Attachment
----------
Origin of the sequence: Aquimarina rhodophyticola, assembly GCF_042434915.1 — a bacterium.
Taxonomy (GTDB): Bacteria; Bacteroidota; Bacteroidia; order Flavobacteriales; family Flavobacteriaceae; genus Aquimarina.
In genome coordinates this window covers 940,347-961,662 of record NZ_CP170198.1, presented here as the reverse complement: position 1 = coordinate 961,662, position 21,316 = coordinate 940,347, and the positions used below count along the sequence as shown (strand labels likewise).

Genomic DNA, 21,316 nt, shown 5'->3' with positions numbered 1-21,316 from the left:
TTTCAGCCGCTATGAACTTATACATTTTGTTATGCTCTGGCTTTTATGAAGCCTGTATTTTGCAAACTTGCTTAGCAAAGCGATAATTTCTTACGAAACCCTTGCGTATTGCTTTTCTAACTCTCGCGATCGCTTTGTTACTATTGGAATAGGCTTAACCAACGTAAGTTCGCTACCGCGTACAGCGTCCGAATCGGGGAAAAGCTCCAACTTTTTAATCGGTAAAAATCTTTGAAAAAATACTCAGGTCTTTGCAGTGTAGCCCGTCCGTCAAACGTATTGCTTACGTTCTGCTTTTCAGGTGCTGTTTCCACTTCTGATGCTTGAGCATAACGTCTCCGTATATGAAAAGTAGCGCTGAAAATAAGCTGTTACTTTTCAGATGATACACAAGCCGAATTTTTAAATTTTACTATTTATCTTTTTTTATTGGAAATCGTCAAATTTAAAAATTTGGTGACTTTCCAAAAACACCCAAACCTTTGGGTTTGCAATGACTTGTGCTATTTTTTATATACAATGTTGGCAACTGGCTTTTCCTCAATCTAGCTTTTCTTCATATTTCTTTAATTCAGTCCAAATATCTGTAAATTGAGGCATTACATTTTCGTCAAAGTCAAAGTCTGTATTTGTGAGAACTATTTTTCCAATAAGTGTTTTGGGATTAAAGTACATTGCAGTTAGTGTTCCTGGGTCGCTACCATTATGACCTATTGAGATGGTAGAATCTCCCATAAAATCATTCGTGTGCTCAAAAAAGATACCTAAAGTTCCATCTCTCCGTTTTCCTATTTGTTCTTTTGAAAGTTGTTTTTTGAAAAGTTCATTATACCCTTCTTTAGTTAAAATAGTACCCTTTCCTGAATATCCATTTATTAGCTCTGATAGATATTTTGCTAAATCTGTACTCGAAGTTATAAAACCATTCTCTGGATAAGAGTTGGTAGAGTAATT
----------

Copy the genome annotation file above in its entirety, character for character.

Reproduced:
Origin of the sequence: Aquimarina rhodophyticola, assembly GCF_042434915.1 — a bacterium.
Taxonomy (GTDB): Bacteria; Bacteroidota; Bacteroidia; order Flavobacteriales; family Flavobacteriaceae; genus Aquimarina.
In genome coordinates this window covers 940,347-961,662 of record NZ_CP170198.1, presented here as the reverse complement: position 1 = coordinate 961,662, position 21,316 = coordinate 940,347, and the positions used below count along the sequence as shown (strand labels likewise).

Genomic DNA, 21,316 nt, shown 5'->3' with positions numbered 1-21,316 from the left:
TTTCAGCCGCTATGAACTTATACATTTTGTTATGCTCTGGCTTTTATGAAGCCTGTATTTTGCAAACTTGCTTAGCAAAGCGATAATTTCTTACGAAACCCTTGCGTATTGCTTTTCTAACTCTCGCGATCGCTTTGTTACTATTGGAATAGGCTTAACCAACGTAAGTTCGCTACCGCGTACAGCGTCCGAATCGGGGAAAAGCTCCAACTTTTTAATCGGTAAAAATCTTTGAAAAAATACTCAGGTCTTTGCAGTGTAGCCCGTCCGTCAAACGTATTGCTTACGTTCTGCTTTTCAGGTGCTGTTTCCACTTCTGATGCTTGAGCATAACGTCTCCGTATATGAAAAGTAGCGCTGAAAATAAGCTGTTACTTTTCAGATGATACACAAGCCGAATTTTTAAATTTTACTATTTATCTTTTTTTATTGGAAATCGTCAAATTTAAAAATTTGGTGACTTTCCAAAAACACCCAAACCTTTGGGTTTGCAATGACTTGTGCTATTTTTTATATACAATGTTGGCAACTGGCTTTTCCTCAATCTAGCTTTTCTTCATATTTCTTTAATTCAGTCCAAATATCTGTAAATTGAGGCATTACATTTTCGTCAAAGTCAAAGTCTGTATTTGTGAGAACTATTTTTCCAATAAGTGTTTTGGGATTAAAGTACATTGCAGTTAGTGTTCCTGGGTCGCTACCATTATGACCTATTGAGATGGTAGAATCTCCCATAAAATCATTCGTGTGCTCAAAAAAGATACCTAAAGTTCCATCTCTCCGTTTTCCTATTTGTTCTTTTGAAAGTTGTTTTTTGAAAAGTTCATTATACCCTTCTTTAGTTAAAATAGTACCCTTTCCTGAATATCCATTTATTAGCTCTGATAGATATTTTGCTAAATCTGTACTCGAAGTTATAAAACCATTCTCTGGATAAGAGTTGGTAGAGTAATT